Sunday, May 21, 2006

More Sand for One and All

The sugary white sand of the Fort Morgan, Gulf Shores and Orange Beach, Alabama and Perdido Key, Florida area has delighted beachgoers for years. However, over time the elements and occasional storms take their toll on the width of the beach lying between the structures and the waterline. A much needed beach restoration was performed beginnin in 2005 from Perdido Pass Bridge in Orange Beach to the end of West Beach in Gulf Shores, for a total of approximately 16 miles of coastal frontage. The process of pumping the sand from a harvest site just offshore with compatible sand the size, shape and color of existing sand was amazing. Over the 18 months of the project 7.1 million cubic yards of sand was deposited on shore which is equivalent to 470,000 truck loads of this precious material.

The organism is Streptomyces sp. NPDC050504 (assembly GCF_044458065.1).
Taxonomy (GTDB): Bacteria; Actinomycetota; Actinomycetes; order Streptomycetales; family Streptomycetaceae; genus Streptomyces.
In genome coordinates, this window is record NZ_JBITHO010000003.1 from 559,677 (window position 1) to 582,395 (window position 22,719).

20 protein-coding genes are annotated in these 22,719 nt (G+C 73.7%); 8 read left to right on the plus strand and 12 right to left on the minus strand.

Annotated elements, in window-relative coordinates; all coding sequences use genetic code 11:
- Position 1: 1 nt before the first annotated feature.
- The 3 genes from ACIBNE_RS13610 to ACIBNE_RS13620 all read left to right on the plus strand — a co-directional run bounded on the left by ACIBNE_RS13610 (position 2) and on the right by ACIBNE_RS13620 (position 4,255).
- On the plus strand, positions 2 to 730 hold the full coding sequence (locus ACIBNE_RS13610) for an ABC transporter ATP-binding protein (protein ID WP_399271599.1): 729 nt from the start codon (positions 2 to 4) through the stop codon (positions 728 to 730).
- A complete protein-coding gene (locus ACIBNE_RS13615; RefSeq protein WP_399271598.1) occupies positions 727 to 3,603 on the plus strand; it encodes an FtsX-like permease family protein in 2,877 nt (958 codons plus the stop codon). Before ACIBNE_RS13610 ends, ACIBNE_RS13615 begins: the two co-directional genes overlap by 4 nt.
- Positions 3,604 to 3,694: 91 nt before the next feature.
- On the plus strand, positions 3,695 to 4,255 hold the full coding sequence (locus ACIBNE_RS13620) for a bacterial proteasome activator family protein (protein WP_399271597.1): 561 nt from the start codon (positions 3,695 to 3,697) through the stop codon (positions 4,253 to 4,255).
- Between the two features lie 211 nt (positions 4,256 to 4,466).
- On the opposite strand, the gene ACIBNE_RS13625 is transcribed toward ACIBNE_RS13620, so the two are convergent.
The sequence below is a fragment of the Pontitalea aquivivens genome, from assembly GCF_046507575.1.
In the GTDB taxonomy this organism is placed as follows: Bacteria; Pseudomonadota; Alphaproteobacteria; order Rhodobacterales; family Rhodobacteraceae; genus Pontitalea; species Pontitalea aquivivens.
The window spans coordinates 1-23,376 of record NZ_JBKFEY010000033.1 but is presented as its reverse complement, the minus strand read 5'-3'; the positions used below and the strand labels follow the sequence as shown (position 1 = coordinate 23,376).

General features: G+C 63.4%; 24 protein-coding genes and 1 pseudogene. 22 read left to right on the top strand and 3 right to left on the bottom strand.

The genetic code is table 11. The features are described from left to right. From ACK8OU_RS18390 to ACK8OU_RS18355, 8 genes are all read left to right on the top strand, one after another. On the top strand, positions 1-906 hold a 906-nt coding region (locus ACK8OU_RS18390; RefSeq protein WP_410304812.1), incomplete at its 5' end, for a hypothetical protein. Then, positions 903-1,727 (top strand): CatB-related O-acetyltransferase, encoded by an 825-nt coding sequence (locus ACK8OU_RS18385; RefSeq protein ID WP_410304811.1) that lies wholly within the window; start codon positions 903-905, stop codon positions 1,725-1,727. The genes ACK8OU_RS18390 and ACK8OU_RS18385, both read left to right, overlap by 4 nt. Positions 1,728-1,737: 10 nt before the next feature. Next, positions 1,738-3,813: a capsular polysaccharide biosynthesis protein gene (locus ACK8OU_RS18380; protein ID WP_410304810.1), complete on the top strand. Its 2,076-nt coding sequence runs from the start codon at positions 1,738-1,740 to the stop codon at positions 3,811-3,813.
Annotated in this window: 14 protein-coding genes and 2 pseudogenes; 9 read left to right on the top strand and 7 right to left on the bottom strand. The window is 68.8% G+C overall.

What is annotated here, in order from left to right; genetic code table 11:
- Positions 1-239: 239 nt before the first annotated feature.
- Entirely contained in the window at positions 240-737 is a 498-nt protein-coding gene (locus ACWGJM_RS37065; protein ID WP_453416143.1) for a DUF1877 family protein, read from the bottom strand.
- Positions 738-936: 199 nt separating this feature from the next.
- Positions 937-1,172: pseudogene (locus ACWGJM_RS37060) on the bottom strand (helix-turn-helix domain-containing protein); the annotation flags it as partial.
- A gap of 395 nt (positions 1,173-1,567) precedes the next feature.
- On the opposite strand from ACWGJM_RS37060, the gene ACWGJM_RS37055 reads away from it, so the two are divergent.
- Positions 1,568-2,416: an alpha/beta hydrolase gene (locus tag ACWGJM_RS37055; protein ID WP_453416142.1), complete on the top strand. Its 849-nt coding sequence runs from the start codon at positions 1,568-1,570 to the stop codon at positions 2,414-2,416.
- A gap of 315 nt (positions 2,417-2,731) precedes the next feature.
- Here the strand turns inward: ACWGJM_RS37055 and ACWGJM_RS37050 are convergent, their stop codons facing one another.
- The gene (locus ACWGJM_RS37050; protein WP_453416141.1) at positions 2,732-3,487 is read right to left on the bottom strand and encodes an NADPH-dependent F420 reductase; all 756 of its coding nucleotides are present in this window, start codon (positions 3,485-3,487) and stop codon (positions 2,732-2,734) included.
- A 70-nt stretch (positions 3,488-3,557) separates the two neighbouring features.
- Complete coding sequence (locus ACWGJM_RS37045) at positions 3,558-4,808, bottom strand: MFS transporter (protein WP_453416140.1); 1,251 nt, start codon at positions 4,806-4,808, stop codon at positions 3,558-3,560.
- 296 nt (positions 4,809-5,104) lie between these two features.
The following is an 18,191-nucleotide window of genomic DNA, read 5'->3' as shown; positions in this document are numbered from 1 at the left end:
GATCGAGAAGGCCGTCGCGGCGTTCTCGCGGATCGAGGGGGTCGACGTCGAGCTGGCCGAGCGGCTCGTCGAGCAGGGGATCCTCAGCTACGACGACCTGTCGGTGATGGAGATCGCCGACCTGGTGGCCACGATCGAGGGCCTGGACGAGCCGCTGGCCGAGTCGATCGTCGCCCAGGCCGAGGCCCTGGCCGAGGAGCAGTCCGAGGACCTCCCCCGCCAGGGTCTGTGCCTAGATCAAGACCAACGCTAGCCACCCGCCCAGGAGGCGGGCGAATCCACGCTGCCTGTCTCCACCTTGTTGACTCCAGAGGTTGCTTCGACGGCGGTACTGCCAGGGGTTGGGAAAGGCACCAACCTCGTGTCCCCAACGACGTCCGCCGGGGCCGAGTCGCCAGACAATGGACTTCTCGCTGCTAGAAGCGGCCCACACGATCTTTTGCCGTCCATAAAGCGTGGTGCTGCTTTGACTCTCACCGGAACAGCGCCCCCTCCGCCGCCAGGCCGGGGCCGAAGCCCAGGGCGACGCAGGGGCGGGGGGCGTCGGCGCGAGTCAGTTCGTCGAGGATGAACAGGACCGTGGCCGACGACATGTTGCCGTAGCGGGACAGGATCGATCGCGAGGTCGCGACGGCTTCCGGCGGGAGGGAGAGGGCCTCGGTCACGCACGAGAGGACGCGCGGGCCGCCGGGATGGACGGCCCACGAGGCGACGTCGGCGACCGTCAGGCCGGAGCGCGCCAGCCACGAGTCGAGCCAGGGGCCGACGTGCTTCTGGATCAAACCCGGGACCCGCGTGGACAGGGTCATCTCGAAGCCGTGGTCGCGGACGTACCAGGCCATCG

Sand fence is still being installed and native grasses (sea oats and panic grass) are being planted to build back the dune system.

The results of this expensive project are incredible and have resulted in very wide, much improved beaches. The project was designed with future erosion in mind, assuring a much bigger beach for years to come.

National recognition was recently bestowed on our beaches by the American Shore & Beach Preservation Association, when we were named one of six "Top Restored Beaches in America for 2006." The other beaches receiving the 2006 award are Assateague Island National Seashore, MD; Captive Island, FL; Pinellas County Beaches, FL; Rehoboth and Dewey Beaches, DE; and Sea Bright to Manasquan Beach, NJ.

As long as I can remember I've loved to feel the clean, soft, white sand under my bare feet and hear the squeak this unusual sand makes as I make my way to the water's edge. I usually sit for long periods of time gazing at the waves, watching the many birds and sand crabs and just sifting the sand through my fingers. If possible I stay for the brilliant sunset because it reminds me of the grandeur and beauty of our world.

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